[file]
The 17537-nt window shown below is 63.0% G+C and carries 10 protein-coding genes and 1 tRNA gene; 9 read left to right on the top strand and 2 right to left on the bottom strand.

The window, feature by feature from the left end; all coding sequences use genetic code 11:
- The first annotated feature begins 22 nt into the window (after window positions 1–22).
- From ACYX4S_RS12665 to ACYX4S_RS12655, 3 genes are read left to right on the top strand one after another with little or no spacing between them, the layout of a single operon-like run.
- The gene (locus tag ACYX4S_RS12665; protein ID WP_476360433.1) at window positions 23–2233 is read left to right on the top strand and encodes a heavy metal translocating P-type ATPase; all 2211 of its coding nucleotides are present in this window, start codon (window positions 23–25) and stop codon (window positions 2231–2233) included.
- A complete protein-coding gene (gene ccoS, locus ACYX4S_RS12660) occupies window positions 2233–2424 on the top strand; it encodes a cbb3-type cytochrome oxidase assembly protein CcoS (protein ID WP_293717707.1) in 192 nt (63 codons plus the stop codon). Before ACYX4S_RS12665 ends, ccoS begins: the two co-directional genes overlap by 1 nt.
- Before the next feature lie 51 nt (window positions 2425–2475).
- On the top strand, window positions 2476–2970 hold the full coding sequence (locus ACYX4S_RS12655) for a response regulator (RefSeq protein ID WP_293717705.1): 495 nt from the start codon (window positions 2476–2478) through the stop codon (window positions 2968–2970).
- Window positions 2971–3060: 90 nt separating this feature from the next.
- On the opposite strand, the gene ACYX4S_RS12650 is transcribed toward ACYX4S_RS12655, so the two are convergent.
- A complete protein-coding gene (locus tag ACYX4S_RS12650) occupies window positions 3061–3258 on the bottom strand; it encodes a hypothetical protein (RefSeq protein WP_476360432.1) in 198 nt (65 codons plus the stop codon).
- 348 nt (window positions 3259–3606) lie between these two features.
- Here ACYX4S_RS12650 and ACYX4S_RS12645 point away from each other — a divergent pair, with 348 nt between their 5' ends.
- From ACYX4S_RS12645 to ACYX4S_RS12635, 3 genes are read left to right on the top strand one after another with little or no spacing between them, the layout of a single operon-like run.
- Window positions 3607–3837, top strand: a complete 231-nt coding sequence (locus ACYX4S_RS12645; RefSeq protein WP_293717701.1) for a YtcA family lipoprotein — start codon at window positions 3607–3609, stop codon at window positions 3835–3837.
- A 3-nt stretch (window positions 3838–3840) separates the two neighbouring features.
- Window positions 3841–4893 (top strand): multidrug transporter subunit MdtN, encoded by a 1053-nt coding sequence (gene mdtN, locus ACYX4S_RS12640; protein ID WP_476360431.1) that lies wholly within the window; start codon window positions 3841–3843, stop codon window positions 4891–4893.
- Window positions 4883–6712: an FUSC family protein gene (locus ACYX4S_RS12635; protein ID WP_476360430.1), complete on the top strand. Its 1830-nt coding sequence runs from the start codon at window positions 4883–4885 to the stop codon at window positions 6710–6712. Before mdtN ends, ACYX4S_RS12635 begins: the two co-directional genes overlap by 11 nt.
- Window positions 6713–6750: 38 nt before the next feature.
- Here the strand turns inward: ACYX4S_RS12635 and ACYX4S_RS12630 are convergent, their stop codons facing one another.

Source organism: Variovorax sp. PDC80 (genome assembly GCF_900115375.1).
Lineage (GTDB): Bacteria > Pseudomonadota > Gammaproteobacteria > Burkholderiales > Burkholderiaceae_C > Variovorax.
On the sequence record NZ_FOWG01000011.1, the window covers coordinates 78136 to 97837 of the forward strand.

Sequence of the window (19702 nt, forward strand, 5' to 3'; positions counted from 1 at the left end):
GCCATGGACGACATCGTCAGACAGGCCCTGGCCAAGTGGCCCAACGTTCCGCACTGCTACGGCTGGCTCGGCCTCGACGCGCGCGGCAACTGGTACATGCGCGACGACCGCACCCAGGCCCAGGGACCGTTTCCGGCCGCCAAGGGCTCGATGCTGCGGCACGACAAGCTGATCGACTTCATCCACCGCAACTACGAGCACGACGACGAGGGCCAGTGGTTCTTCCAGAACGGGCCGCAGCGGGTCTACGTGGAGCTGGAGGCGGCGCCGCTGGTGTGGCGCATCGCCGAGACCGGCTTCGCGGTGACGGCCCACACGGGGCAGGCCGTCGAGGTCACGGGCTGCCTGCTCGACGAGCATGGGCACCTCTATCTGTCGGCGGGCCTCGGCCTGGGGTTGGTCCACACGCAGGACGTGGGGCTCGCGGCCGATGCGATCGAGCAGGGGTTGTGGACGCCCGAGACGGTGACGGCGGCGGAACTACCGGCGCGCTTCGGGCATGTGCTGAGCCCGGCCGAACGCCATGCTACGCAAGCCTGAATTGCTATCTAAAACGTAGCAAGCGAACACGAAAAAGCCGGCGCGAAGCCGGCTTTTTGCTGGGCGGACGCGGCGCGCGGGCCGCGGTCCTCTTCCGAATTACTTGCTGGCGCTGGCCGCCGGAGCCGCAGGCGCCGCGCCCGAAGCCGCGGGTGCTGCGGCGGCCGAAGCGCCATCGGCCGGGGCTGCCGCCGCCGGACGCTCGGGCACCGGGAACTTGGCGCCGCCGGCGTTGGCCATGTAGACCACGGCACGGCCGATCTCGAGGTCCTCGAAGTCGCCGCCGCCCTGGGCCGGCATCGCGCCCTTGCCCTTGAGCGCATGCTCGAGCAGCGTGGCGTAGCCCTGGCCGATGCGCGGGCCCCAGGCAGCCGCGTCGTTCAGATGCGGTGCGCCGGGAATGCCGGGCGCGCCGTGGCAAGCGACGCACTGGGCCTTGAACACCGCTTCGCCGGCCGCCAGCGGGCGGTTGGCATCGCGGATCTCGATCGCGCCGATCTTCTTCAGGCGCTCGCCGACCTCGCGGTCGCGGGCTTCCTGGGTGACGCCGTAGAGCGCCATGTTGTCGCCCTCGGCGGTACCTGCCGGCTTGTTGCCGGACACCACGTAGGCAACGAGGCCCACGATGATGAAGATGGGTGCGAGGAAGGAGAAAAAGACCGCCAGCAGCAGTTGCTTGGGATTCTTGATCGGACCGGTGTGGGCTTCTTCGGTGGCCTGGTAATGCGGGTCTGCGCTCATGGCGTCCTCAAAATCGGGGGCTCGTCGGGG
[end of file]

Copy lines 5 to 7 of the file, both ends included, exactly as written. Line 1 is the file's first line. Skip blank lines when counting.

- The gene (locus tag ACYX4S_RS12665; protein ID WP_476360433.1) at window positions 23–2233 is read left to right on the top strand and encodes a heavy metal translocating P-type ATPase; all 2211 of its coding nucleotides are present in this window, start codon (window positions 23–25) and stop codon (window positions 2231–2233) included.
- A complete protein-coding gene (gene ccoS, locus ACYX4S_RS12660) occupies window positions 2233–2424 on the top strand; it encodes a cbb3-type cytochrome oxidase assembly protein CcoS (protein ID WP_293717707.1) in 192 nt (63 codons plus the stop codon). Before ACYX4S_RS12665 ends, ccoS begins: the two co-directional genes overlap by 1 nt.
- Before the next feature lie 51 nt (window positions 2425–2475).